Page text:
FIG. 2 is a plan view illustrating the grippers holding the object carrier of the present invention.
FIG. 3 is an elevation view showing the gripper arrangement of FIG. 2 and the coupling of the object carrier to the rotational arrangement of FIG. 1.
FIG. 4 is an elevation view similar to that of FIG. 3 showing the grippers in the opened position.
FIG. 5 is an elevation view illustrating a second means of transferring the object carrier from the object stage to the rotating arrangement.
FIG. 6 is a plan view of the arrangement of FIG. 5.
FIG. 7 is an elevation view of the arrangement of FIG. 5 showing the object carrier detached from the rotating means.
FIG. 8 is an elevation view showing a coupling arrangement wherein the object carrier is split into two parts.
FIG. 9 is an elevation view illustrating an alternative means of mounting the rotational arrangement of FIG. 1.
FIG. 10 is a plan view illustrating means for rotating the object carrier about an axis parallel to the equipment axis.
FIG. 11 is an elevation view illustrating means for rotating the object about an axis which is tilted with respect to the equipment axis.
FIG. 12 is an elevation view partially in cross-section and partially in block diagram form illustrating a system for maintaining high rotational accuracy in the rotational arrangement of the present invention.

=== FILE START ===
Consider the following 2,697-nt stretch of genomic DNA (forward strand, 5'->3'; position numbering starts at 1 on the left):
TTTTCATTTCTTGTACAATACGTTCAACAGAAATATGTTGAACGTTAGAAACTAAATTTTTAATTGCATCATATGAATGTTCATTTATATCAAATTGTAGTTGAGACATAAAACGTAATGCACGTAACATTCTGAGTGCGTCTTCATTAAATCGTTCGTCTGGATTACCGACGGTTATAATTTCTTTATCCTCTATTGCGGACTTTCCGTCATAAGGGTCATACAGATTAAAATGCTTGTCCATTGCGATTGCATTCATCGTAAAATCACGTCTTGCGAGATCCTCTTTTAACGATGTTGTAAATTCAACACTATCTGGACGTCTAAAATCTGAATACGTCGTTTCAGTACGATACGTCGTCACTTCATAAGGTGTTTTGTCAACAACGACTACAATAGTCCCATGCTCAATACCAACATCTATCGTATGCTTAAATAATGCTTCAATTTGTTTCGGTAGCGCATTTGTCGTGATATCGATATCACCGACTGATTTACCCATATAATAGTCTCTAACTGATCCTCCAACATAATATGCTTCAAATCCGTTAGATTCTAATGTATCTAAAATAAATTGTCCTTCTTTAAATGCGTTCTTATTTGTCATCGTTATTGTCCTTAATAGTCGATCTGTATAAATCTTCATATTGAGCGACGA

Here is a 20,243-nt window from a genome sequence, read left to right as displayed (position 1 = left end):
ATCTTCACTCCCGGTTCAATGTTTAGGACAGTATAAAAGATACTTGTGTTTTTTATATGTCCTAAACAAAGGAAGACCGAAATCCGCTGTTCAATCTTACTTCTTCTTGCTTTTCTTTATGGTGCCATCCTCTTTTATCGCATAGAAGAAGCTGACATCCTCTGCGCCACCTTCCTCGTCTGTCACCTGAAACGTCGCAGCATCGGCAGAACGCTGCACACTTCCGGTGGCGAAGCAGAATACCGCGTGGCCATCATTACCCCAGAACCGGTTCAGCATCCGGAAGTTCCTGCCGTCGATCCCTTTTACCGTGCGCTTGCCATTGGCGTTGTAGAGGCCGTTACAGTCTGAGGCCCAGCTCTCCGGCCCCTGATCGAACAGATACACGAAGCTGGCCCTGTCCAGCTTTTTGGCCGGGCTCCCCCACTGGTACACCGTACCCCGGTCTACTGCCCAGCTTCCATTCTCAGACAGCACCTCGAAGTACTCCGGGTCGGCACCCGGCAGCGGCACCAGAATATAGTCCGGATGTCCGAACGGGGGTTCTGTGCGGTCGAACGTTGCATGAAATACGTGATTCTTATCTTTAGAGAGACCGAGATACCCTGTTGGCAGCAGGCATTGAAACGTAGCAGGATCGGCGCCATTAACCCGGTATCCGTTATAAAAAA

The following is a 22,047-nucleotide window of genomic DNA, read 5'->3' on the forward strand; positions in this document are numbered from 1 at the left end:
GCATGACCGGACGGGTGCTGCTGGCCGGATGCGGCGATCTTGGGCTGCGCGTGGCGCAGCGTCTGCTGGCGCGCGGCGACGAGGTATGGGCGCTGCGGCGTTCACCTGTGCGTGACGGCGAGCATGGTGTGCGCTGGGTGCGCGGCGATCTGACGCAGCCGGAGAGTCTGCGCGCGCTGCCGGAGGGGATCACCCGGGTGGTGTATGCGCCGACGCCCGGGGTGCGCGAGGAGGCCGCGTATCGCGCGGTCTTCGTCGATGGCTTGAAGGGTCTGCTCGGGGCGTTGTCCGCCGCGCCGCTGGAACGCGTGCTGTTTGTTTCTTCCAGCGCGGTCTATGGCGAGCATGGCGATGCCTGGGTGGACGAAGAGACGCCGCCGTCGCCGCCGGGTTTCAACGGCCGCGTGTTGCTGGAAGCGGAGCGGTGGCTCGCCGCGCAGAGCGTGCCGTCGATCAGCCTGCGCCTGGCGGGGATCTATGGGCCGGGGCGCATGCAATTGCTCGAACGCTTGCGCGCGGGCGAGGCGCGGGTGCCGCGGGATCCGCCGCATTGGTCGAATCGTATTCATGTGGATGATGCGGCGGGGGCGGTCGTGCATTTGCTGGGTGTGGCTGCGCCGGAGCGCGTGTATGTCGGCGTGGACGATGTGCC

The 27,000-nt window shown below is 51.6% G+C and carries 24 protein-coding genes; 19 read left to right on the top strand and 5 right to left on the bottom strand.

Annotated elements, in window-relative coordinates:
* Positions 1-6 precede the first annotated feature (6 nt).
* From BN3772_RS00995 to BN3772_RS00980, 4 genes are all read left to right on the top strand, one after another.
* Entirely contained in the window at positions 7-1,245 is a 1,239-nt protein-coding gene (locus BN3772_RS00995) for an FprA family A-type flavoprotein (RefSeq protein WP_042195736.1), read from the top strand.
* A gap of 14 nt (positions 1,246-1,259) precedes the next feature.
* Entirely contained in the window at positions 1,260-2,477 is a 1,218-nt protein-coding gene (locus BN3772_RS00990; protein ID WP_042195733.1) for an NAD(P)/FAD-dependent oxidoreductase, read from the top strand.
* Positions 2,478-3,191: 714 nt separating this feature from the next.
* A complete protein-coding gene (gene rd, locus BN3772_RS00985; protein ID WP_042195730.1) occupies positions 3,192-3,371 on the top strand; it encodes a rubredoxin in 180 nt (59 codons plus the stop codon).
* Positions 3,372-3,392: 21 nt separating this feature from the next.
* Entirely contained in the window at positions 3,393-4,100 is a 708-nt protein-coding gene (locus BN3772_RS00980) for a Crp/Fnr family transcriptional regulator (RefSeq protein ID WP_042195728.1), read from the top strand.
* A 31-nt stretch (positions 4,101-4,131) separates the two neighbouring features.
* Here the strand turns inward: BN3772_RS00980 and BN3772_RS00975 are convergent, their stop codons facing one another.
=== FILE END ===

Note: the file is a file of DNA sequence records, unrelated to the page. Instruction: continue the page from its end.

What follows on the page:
FIG. 1 illustrates a first embodiment of the present invention in which the rotational arrangement is installed having an axis which is perpendicular to the equipment axis. This arrangement is installed at the objective lens of the electron microscope which is designated generally by the number 1. The objective lens comprises the winding 2 and iron enclosure 3. The lens gap is formed by the lower pole piece 4 and the upper pole plate 5. Mounted above the upper pole plate 5 is the object stage 6. Object stage 6 is movable on precision ways 7 and 8 along two axes in a plane perpendicular to the equipment axis 9. To accomplish this movement an adjustment screw 10 is shown which acts against the side of the object stage 6. On the other side of stage 6 there is provided a return spring loaded member which keeps the stage tightly against the adjustment screw 10. A similar adjustment screw will be provided for the axis perpendicular to that indicated by a double headed arrow. The portions of the assembly shown on FIG. 1. are contained within a vacuum-tight area defined on one side by wall 12. The adjustment screw 10 is brought through the wall in a vacuum-tight manner as are all the other controls to be described below. The center of the object stage 6 contains an opening into which is inserted insert 13 which is rotatable relative to the object stage about an axis parallel to the equipment axis 9; a pinion 15 which is driven to a flexible shaft coupled to a knob 17 outside the microscope is used to rotate insert 13. Within the insert 13 is placed an object cartridge 14 which has attached to its bottom an object carrier 18 which contains the object to be viewed. Cartridge 14 is inserted through an air lock along the tracks 24 in a well known manner. Below pole plate 15 is the tilting arrangement designated generally as 19. It comprises a rod 20 which is supported for rotation about an axis 22 in suitable bearing means which are attached to the plate 5. The rod 20 passes through the wall 12 and has on its end a knob 21 used for controlling the tilt of the rod. In its center portion, the rod 20 contains a recess 23 having a planar portion upon which the object carrier 18 may be placed. The depth of the recess is such that the object will be located on the tilting axis 22 when the object carrier is in place.